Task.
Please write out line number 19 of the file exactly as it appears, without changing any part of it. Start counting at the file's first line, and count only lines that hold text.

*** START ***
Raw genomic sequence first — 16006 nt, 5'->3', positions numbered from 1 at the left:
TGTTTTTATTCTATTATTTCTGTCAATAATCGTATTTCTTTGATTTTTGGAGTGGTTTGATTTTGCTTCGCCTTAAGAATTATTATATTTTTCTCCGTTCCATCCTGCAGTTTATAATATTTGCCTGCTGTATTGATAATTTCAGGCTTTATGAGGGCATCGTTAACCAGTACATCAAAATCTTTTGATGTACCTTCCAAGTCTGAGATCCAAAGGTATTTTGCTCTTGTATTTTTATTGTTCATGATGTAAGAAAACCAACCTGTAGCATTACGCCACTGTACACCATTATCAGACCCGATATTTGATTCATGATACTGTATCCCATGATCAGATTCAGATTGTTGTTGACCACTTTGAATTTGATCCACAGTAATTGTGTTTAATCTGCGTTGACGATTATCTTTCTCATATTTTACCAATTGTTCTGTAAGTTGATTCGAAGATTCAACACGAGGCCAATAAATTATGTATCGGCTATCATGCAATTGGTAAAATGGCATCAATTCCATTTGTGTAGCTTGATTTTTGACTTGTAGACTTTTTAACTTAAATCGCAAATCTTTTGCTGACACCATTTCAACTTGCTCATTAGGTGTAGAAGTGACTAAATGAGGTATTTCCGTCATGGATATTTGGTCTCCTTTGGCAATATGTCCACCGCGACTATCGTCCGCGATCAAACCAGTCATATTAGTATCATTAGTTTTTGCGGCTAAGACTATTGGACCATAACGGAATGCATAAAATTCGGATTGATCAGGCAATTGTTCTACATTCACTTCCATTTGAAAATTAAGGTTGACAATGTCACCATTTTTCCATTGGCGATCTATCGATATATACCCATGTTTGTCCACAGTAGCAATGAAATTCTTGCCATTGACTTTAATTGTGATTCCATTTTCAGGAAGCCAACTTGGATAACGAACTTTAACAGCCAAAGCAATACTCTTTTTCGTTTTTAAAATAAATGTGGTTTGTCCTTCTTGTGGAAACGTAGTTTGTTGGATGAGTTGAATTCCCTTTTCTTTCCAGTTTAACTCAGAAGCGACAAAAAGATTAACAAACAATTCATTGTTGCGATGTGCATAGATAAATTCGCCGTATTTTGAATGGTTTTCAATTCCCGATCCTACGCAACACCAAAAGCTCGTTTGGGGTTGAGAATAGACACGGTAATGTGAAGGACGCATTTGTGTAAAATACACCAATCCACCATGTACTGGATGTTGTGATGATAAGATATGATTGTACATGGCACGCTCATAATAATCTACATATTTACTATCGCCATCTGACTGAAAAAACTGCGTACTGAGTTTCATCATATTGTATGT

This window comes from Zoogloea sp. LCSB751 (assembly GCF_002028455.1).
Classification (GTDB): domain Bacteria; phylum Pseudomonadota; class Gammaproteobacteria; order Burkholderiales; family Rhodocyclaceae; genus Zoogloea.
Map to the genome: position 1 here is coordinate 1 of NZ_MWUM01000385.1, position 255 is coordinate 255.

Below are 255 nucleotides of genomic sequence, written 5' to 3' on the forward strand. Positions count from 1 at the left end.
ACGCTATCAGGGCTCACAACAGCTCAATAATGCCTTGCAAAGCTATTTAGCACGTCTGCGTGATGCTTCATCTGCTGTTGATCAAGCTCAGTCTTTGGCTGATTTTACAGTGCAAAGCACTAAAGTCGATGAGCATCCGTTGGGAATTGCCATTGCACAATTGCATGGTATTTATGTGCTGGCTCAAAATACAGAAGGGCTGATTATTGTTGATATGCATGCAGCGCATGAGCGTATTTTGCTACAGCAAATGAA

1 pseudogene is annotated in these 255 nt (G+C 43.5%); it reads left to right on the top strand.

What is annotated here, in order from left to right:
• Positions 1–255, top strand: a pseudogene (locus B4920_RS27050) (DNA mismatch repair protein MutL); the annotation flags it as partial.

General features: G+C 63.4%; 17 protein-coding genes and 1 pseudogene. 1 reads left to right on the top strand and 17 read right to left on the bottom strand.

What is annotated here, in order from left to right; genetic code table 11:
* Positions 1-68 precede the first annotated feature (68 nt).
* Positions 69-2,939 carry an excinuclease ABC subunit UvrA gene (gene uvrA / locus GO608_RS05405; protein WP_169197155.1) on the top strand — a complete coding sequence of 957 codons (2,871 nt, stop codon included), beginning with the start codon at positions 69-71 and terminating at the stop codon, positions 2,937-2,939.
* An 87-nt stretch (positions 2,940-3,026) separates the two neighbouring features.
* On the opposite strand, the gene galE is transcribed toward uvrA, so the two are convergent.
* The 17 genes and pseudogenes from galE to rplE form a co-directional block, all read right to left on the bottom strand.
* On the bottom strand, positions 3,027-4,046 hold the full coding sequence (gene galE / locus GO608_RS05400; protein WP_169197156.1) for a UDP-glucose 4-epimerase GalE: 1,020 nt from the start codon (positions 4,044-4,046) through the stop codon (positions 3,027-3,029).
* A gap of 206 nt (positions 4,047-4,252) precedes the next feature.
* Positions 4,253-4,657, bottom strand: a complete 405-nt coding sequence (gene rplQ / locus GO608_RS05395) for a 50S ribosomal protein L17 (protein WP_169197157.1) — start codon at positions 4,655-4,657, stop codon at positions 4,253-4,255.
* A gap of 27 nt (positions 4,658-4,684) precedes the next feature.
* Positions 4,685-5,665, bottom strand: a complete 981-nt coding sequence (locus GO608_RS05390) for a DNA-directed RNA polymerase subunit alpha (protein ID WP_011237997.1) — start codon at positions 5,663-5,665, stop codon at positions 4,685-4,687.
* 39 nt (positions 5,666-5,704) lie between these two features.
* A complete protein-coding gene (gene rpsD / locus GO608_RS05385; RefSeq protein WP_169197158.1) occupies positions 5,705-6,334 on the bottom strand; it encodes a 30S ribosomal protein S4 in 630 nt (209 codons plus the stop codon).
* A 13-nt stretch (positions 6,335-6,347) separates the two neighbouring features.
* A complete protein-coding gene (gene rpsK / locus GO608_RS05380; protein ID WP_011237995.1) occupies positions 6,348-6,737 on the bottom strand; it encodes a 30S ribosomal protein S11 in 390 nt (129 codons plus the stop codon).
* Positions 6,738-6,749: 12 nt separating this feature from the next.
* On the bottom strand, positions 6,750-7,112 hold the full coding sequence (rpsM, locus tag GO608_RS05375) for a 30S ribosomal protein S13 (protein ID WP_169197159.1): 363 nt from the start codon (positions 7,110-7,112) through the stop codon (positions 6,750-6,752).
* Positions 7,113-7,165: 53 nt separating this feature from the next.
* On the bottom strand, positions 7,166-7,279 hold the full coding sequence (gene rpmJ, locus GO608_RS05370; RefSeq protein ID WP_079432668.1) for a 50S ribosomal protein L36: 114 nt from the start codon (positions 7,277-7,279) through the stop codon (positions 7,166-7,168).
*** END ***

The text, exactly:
* A gap of 206 nt (positions 4,047-4,252) precedes the next feature.